Posts Tagged ‘gig review’

Hello, is anyone still out there? Alcest gig review

July 19, 2010

I’ve been away for quite a while, mainly due to having a baby.  As the cliche goes, it doesn’t leave much time for anything else.  I am now thoroughly out of the loop as far as current music is concerned.  I have managed to listen a couple of times to The Field’s second album (sounds marvellous but need to get more familiar with it), but otherwise have a small pile of CD’s that have been purchased then remained untouched.  I don’t think ‘Head, Shoulders, Knees and Toes’ is worthy of its own blog entry, to be frank.   And is Incy Wincy Spider meant to be a comment on the ultimate futility of existence?  

I have been to a gig fairly recently (woah, steady there!).  I went to see Alcest at The Purple Turtle in Camden.  Small venue, full of the sorts of goths and metal heads much beloved in the 1980’s.  I like to see people who wear what they like and listen to what they like despite it being resolutely unfashionable.  And I’ve always had a soft spot for a man in a long black coat.  Anyway, Alcest were splendid.  I was a bit worried about it beforehand, because there is a lot of melody and ethereal singing that has to be heard over death metal drumming and guitars.  No need to fear, Mr Alcest and his band were up to the job.  True, the second album is not quite as good as the first (there is a bit more actual screaming for starters), but it is pretty good with some outstanding tracks.  And my boyfriend purchased a very attractive t-shirt.  I enjoyed the evening – well worth the hassle of arranging for my mum to come and babysit.


Low @ Koko sometime in November – em, they were crap.

December 16, 2008

I thought this was going to be an evening of rare beauty.  Instead we got a ponderous, pretentious, over-blown set entirely lacking in subtlety or restraint.   Each song seemed to reach about a dozen thrilling crescendos and the pace of various songs was slowed, presumably with a view to giving maximum ‘atmosphere’ – but the beautiful, bleak and haunting harmonies don’t need over-egging and we don’t need more time to appreciate them.  All delicacy was lost, we were being asked to NOTICE THE BREATHTAKING HARMONIES rather than just listen to them.  I thought they fancied themselves quite a lot.  Also, they did some hideous kind of reggae-lite christmassy song – REGGAE-LITE FROM LOW.   We mentioned Culture Club.  They also did that ‘come they told me, pa rum pum pum pum’ christmas carol, whose name escapes me – this is one of my least favourite christmas carols and Low’s version seemed to go on for ever and ever.  Then we had some ‘Santa gone bad’ song accompanied with chords of doom.  This just about finished us off.  And we were not alone.  Suddenly a male, American voice shouted “This is a travesty!  I’ve been coming to see Low for 11 years and this is not the band I know”.   People booed the comment but I thought it was bang on the money.  Allan from Low tried to laugh it off, but the atmosphere had gone sour and early christmassy feelings were not to be found, so myself and boyfriend took ourselves off home early.    Sandinista sounded fantastic though.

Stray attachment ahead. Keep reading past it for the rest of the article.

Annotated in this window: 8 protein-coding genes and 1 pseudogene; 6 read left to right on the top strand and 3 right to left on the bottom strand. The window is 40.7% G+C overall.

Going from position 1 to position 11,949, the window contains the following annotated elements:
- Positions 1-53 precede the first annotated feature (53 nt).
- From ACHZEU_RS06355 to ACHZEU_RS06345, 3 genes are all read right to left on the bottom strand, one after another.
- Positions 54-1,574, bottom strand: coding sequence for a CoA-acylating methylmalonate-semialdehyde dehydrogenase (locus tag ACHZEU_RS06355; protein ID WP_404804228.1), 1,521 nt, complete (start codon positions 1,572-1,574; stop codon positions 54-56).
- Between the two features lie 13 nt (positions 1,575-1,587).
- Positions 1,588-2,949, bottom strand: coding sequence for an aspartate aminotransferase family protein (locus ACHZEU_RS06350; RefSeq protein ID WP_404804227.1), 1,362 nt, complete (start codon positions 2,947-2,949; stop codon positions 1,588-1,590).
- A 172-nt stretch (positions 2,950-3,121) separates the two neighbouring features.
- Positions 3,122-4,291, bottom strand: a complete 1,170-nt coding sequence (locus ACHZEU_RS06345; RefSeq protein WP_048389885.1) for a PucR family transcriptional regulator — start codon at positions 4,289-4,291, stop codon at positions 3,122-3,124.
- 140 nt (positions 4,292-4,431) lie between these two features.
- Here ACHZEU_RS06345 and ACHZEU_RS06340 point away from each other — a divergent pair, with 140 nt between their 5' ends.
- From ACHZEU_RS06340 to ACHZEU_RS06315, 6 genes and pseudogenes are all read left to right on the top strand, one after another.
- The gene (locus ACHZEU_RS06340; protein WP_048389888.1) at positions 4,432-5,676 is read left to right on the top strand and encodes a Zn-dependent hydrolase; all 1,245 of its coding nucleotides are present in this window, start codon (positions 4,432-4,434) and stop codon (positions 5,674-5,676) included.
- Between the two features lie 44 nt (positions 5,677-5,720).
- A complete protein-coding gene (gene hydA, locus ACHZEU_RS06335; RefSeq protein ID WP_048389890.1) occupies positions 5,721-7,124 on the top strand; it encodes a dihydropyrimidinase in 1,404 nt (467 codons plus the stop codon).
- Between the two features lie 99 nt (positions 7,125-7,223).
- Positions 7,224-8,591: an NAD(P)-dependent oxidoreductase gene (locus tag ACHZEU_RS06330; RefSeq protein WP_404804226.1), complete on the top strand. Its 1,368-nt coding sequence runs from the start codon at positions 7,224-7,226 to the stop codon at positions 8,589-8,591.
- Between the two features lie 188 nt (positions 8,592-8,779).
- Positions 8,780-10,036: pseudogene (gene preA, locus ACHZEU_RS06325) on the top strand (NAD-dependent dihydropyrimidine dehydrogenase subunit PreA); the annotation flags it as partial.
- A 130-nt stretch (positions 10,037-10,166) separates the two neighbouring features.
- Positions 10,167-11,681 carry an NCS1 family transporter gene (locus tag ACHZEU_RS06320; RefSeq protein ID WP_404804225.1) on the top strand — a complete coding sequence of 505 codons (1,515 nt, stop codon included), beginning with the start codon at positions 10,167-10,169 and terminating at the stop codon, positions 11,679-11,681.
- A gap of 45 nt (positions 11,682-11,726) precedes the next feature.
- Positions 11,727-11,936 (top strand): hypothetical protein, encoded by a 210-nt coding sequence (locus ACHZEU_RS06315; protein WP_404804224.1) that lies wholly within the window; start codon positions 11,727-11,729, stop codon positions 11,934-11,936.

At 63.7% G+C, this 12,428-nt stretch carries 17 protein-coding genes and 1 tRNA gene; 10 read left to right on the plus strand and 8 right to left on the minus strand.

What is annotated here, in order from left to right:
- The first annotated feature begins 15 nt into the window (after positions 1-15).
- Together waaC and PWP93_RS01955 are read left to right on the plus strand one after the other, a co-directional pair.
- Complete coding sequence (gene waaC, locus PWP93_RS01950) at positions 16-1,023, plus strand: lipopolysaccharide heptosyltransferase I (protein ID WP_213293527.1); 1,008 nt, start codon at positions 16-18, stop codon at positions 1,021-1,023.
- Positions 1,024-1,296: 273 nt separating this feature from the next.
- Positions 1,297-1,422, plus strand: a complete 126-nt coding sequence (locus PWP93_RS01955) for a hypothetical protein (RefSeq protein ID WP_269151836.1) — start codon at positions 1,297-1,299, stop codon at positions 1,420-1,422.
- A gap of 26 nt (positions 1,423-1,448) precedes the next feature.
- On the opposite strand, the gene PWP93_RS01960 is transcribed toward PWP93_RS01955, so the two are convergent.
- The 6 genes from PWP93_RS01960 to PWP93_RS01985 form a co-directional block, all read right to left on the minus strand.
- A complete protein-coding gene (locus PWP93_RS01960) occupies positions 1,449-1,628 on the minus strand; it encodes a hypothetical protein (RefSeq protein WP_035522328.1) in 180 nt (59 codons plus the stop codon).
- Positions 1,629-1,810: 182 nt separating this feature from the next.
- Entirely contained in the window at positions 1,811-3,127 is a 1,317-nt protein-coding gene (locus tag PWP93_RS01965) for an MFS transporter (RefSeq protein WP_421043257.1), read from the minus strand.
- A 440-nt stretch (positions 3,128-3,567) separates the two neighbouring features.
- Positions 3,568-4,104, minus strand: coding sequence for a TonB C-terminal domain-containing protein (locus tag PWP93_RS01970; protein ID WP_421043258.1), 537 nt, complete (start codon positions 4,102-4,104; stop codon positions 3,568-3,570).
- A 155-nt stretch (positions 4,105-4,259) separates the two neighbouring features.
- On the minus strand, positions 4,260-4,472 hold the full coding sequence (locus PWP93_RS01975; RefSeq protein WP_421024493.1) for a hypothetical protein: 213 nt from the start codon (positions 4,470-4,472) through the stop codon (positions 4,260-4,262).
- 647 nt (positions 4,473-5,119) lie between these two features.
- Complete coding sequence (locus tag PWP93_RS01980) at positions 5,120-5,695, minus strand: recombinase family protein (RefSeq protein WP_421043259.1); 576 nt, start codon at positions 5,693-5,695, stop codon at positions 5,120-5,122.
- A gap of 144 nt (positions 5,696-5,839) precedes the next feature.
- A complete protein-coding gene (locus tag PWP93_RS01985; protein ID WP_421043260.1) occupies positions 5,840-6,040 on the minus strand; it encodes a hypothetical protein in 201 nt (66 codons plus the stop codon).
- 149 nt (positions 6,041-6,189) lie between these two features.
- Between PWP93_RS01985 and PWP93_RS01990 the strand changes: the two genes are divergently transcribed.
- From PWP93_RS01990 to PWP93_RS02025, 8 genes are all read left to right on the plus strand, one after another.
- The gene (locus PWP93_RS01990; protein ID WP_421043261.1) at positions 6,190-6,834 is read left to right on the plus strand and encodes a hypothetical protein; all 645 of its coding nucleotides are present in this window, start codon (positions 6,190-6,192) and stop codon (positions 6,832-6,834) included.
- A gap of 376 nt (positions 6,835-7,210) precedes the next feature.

Airiel and Ulrich Schnauss at The Social

May 4, 2008

I can never think of clever titles for my posts. 

This was a night run by Sonic Cathedral ‘the night that celebrates itself’ (, part of the somewhat surprising but welcome (to me anyway) resurgence of shoegaze.  We were promised DJ sets from electronic shoegazers James from Maps and Ulrich Schnauss, and live music by Autumn Chorus and Airiel.  Well, first up, we missed the DJ’ing by James due to drinking too long in the narrow and crowded bar upstairs (worth a visit btw – great jukebox, cheap ‘n’ cheerful menu including crisp sandwiches, interesting variety of booze, always lively).  James was in evidence for the rest of the evening, but I was too shy to go and say hello. 

When we finally made our ways downstairs Autumn Chorus were already playing.  This lot hail from Brighton and produce music of the post-rock variety with vocals.  We all agreed that the singer sounded a bit like Thom Yorke, Jeff Buckley and maybe Nick Drake.  So really, really upbeat and cheerful then.  They made a goodly noise, quite beautiful and delicate at times, but it all sounded a bit samey with no  memorable melodies or individual songs that really grabbed me.  Perhaps not the most accessible sort of stuff to listen to in a crowded little venue when you’ve never heard any of the material before – I reckon they are worth a second listen.